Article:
What do war, social climbing, the world financial crisis, depression, Fascist oppression, choices in life, and genetically modified foods all have in common? They are the collective concerns of the most current generation of youth; not so much drugs, sex, or Swine Flu.
All themes selected at the Western Australian Schools Rock Eisteddfod Challenge and J Rock 2009 had strong moral overtones together with subtle ethical nuances filtering through–the issue underpinning triple-bottom-line outcomes. I found this encouraging as we’re so quick to think the world is in rapid moral ‘sinkhole’ decline.
Judging on this event, our world is in healthy hands venturing into the next generation; but our youth still look to us for hope, security and direction, without being inordinately hampered and constrained (by us) so they’re able to contribute openly, freely, vivaciously.
And let us not be lulled into thinking kids today don’t care for history; two of the eight acts were set in the 1940’s World War II genre.
Judges Too Are Judged
It wasn’t only the performers themselves who felt the strain of the acid-test, but the judges too showed marks of nervousness, as they creatively tiptoed through their synopses. Pressure in the moment of the spotlight reveals our character more than any other ordinary thing.
Perhaps with eyes to judge like they do in Dancing with the Stars each judge showed the discerning just how human they really are. That was both refreshing and uninspiring, depending on the viewpoint. All who perform feel the heat; it’s the ultimate test of competence.
Not Everyone Can Be Called ‘Winner’
It’s a cruel trick of life to compete, allowing fanciful thoughts of crowning glory, only to end up an also-ran. It’s not until we compete (in anything in life) that we realise how very big the pack actually is–it’s a big world.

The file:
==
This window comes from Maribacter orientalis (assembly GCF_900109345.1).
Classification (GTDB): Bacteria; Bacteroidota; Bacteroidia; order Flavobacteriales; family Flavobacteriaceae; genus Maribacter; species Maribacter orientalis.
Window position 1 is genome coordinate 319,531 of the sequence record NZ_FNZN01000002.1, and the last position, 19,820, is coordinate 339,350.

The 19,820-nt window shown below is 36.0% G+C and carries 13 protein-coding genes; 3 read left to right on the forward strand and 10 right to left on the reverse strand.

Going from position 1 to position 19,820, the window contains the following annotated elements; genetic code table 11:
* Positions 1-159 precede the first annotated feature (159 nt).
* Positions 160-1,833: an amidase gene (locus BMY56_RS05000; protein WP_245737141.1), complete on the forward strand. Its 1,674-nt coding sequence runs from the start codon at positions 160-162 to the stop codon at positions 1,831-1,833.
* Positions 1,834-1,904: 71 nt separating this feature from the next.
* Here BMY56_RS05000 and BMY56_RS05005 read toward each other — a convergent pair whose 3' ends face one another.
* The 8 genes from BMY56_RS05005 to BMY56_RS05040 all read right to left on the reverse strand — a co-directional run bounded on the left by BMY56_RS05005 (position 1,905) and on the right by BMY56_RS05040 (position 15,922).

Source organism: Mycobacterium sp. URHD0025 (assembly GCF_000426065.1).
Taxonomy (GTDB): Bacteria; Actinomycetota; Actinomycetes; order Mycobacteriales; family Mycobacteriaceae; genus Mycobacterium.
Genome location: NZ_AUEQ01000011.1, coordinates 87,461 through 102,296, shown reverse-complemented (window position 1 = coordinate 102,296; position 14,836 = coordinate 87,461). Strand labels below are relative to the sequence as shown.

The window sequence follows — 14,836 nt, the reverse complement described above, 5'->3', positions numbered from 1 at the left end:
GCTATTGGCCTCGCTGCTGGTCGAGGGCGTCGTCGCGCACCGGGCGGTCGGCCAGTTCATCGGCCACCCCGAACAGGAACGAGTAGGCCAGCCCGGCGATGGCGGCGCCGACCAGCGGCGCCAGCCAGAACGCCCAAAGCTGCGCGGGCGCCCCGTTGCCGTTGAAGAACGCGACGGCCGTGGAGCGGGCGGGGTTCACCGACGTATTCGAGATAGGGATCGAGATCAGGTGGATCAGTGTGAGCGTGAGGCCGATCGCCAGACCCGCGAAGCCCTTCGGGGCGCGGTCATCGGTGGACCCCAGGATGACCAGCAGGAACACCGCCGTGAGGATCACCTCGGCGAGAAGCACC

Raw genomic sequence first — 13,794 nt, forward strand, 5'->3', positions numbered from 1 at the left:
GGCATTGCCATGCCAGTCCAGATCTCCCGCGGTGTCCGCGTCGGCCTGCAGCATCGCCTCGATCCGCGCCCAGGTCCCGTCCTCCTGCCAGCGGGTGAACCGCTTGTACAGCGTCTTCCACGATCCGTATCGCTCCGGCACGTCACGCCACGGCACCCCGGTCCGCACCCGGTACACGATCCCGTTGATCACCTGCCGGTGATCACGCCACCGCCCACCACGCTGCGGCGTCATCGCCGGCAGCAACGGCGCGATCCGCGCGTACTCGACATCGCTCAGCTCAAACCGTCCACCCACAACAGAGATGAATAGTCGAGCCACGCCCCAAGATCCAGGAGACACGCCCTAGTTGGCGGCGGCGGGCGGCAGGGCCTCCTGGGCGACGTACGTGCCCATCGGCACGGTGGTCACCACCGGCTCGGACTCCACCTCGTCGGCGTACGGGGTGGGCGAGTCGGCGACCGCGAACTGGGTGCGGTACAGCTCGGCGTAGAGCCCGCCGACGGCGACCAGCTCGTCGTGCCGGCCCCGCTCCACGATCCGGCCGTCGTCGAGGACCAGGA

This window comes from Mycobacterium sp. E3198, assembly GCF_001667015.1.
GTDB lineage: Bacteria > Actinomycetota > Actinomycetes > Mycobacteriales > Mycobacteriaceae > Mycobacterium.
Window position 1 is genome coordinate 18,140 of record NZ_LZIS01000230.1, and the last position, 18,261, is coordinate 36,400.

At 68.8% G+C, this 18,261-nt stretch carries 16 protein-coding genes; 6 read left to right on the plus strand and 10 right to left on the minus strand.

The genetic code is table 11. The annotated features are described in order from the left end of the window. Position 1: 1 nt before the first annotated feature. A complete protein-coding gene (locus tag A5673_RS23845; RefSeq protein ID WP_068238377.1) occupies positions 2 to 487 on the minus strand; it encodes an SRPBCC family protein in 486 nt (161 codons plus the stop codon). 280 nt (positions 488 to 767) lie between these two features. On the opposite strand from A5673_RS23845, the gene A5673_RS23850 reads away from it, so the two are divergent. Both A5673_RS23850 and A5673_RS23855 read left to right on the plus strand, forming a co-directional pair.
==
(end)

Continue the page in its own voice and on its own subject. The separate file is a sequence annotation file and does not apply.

It’s a reality every one of us has tasted and will taste again. There’s nothing more typical and ordinary than a polished placegetter without the winner’s trophy. And such little separates each of them, but this ‘little’ is supremely significant.
“No Happy Endings” i.e. end result, Depression
My wife spotted this obvious-in-hindsight overall premise; there weren’t many happy endings. Our youth are so concerned with adult-world issues that it is easy to see them living with little real hope. Perhaps they can’t see hope ahead for all the dire poisoned issues mentioned earlier.
In this way we forget how burdened our youth really are–and these are the ones with a voice, for many are invisible. One banner facetiously insisted that “Everything is Okay.” That’s a sad, numbed and ignorant state of being that the youth actually detest. They fervently seek truth, as youth always have. As my pastor tells me, young people can smell insincerity and lies a mile off.
Real world issues continue to frighten youth. They’re faced with prospect of taking up the toxic chalice. All youth are affected by the devastating themes presented, and more. There’s little wonder that 1 in 5 youth are depressed.
THE ADULT WORLD RESPONSE – “FAITH”
This event was a unique, unembellished window into the youth psyche.
The more things change, the more things stay the same.
We must somehow identify with the sense of daunting reality represented by our youth, getting them used to life skill and resilience techniques which only faith can truly help with.
It is said (and seen here) the youth strongly identify with the moral world; it is our task, in the adult world, to position faith as an attractive option empowering the possessor toward life, and that abundant–making faith a relevant response to moralistic issues, which it is.
It’s the only effective counter-argument to the depressed reality of living life in this world.
Copyright © 2009, S. J. Wickham. All Rights Reserved.
 The ‘Triple Bottom Line’ is commonly concern for issues related to the social, environmental and economic, or ‘people, planet, profit’–all three are strongly dependent on moral and ethical consideration and action. The world cannot function properly without strong moral/ethical recourse.